There are several HCP-focused social media platforms on offer today and some of them have been around while. Founded in 2005, SERMO is a medical crowdsourcing platform with about 800 thousand users, designed for physicians to share unique patient cases and ask and answer questions. It looks a bit like LinkedIn and functions similarly to Quora. Perhaps the most attractive feature of SERMO for pharma marketers is the ability for analytics teams to pay to deploy custom surveys to the platform’s user base.
The other two most prominent HCP social media platforms are Doximity and Figure1. Doximity is perhaps the most impressive of the group, a Facebook-style platform whose functionality continues to grow. Over 1 million users strong, Doximity’s functions include efaxing, which enables users to fax their colleagues through the website or the app, and Dialer Video, which allows doctors to easily and securely videocall their patients6. It boasts 70% of all doctors and 45% of all nurse practitioners and physicians’ assistants in the United States as its core user base7, and doctors can receive up to 30 Category 1 Continuing Medical Education Credit hours per year by reading eligible articles in the newsfeed. Doctors can also earn CME credits—albeit Category 2 Credits—on Figure1, the Instagram of HCP social media platforms that boasts over 2.5 million members. Like SERMO, it crowdsources patient case studies, displaying them in an Instagram-style feed that prominently features images.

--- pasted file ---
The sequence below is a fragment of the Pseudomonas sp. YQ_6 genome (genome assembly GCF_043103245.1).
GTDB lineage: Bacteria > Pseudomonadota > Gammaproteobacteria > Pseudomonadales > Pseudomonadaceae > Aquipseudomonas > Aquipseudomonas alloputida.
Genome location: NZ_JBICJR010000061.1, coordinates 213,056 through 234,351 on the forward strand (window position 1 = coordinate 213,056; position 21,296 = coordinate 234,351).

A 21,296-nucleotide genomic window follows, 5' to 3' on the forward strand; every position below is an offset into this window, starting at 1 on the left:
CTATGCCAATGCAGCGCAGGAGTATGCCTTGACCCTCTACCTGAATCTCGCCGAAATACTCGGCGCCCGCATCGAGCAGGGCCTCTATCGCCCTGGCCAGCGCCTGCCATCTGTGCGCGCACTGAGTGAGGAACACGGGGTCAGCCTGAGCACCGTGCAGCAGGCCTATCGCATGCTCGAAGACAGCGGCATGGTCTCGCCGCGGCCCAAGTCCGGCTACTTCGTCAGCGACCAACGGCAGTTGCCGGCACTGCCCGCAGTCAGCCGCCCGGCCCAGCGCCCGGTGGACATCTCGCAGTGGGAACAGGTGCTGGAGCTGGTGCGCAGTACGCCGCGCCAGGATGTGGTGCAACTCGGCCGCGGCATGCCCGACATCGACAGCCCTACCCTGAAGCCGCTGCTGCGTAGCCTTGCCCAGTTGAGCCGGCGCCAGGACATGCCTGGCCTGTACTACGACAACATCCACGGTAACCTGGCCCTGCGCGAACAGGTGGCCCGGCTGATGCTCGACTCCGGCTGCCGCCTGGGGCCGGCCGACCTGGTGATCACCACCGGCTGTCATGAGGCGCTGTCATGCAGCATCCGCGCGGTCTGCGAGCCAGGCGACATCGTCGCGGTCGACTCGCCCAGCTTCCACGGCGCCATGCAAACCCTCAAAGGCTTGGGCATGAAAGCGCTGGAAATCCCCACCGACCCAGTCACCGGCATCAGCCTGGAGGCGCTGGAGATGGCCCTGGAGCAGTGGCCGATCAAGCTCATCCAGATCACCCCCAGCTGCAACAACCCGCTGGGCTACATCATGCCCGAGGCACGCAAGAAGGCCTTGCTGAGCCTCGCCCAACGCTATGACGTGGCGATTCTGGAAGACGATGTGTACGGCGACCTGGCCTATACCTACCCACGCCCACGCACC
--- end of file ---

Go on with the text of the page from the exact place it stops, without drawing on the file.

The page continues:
Many questions remain. Do we in pharma marketing employ KOLs as users and have them deliver our messaging? How exactly do we tailor our messages? To these and other questions, we’re still learning the answers. However, we do know that doctors and other HCPs crave connection and that social media can connect groups of HCPs in unprecedented and immensely valuable ways. We also know that social media and other technologies have disrupted the traditional structures of power, influence, and authority in medicine and that a new approach is vital to staying relevant. The time is now for pharma marketers to start figuring out how to engage their customers on social media.